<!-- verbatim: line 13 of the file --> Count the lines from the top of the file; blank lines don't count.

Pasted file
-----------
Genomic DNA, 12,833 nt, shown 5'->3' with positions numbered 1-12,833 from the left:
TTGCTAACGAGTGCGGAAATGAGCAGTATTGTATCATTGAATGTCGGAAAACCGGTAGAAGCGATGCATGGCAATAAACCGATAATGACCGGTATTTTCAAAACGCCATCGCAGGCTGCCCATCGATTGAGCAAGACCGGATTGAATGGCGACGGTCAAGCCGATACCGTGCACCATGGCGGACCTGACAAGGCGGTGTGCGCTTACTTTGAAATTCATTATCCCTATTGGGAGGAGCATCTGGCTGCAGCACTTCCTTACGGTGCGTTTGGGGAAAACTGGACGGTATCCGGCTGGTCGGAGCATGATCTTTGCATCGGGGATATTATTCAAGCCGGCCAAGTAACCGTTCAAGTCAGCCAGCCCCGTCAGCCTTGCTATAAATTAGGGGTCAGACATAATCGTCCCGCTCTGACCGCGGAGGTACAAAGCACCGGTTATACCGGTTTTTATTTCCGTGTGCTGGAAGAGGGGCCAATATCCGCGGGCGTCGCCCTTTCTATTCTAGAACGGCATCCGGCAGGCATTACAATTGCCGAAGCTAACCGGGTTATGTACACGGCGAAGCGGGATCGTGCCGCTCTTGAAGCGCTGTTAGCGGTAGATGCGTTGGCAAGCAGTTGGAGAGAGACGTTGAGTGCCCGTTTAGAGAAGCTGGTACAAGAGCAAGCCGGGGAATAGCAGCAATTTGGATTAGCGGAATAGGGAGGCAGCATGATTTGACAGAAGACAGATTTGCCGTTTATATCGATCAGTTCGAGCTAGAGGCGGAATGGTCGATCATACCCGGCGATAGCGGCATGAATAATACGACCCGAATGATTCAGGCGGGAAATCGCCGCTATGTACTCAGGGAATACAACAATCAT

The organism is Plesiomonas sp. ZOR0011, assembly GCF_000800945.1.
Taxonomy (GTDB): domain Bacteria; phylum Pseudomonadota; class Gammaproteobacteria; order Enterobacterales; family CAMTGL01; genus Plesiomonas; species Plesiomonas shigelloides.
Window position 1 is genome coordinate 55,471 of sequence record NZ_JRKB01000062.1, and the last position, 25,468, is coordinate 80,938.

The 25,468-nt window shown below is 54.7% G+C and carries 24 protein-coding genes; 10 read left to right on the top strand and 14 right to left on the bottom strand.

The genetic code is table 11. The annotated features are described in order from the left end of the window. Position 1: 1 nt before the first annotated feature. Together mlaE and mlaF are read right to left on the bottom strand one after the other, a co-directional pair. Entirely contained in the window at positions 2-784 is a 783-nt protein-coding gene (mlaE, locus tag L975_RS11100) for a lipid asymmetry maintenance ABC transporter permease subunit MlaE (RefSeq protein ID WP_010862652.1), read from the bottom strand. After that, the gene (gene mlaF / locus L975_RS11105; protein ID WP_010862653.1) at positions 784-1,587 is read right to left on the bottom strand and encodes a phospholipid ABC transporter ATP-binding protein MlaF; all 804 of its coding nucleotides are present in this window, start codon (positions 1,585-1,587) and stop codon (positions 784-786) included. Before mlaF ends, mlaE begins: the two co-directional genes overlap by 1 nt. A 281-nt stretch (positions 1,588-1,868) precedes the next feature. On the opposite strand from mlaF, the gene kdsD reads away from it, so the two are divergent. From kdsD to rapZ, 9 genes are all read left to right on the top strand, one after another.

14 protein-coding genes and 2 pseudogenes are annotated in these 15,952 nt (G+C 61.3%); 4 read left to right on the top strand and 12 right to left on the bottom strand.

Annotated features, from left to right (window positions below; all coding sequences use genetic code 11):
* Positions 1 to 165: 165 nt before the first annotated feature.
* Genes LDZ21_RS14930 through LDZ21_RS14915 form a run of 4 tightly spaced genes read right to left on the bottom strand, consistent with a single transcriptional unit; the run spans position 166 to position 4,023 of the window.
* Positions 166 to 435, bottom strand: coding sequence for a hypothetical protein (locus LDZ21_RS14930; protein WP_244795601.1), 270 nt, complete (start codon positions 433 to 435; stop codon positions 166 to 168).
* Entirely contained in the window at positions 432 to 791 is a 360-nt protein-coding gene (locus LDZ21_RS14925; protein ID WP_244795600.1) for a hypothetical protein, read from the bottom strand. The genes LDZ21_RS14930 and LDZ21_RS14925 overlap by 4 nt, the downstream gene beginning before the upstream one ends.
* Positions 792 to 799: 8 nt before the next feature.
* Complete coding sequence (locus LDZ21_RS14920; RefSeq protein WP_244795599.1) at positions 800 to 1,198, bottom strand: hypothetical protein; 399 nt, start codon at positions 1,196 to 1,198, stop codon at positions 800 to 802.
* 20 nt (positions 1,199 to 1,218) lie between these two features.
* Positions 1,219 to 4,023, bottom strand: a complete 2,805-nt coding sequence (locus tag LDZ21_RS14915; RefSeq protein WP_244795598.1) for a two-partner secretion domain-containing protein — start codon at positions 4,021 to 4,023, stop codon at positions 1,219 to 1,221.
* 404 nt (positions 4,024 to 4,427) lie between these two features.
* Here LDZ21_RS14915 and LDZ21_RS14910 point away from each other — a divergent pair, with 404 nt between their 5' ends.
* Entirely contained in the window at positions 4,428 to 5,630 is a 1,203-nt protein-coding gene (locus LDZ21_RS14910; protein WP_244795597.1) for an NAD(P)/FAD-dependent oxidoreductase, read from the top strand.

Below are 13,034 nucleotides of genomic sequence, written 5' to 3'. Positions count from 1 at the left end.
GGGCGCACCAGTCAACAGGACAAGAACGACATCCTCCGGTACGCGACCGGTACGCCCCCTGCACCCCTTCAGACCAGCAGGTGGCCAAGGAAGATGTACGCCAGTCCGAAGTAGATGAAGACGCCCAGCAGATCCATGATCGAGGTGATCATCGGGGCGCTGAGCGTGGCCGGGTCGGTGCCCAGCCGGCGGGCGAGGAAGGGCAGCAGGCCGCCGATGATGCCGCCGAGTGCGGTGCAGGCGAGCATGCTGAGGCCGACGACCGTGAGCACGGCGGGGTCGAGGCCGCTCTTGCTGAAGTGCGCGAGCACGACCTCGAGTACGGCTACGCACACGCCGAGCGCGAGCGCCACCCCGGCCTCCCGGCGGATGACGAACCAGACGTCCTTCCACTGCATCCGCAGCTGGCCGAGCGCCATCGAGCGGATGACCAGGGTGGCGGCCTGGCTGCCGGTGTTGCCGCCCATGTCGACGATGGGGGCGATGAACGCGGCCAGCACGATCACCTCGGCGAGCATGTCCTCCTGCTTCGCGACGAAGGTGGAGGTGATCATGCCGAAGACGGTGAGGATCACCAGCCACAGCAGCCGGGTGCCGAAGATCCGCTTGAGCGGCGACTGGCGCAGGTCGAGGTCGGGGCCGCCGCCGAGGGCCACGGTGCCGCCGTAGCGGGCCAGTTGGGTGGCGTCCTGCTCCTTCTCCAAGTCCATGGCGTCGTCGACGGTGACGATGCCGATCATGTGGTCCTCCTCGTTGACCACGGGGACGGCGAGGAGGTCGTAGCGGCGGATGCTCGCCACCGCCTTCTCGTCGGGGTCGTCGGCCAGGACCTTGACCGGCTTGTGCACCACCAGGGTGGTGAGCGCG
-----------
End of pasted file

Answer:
* Entirely contained in the window at positions 432 to 791 is a 360-nt protein-coding gene (locus LDZ21_RS14925; protein ID WP_244795600.1) for a hypothetical protein, read from the bottom strand. The genes LDZ21_RS14930 and LDZ21_RS14925 overlap by 4 nt, the downstream gene beginning before the upstream one ends.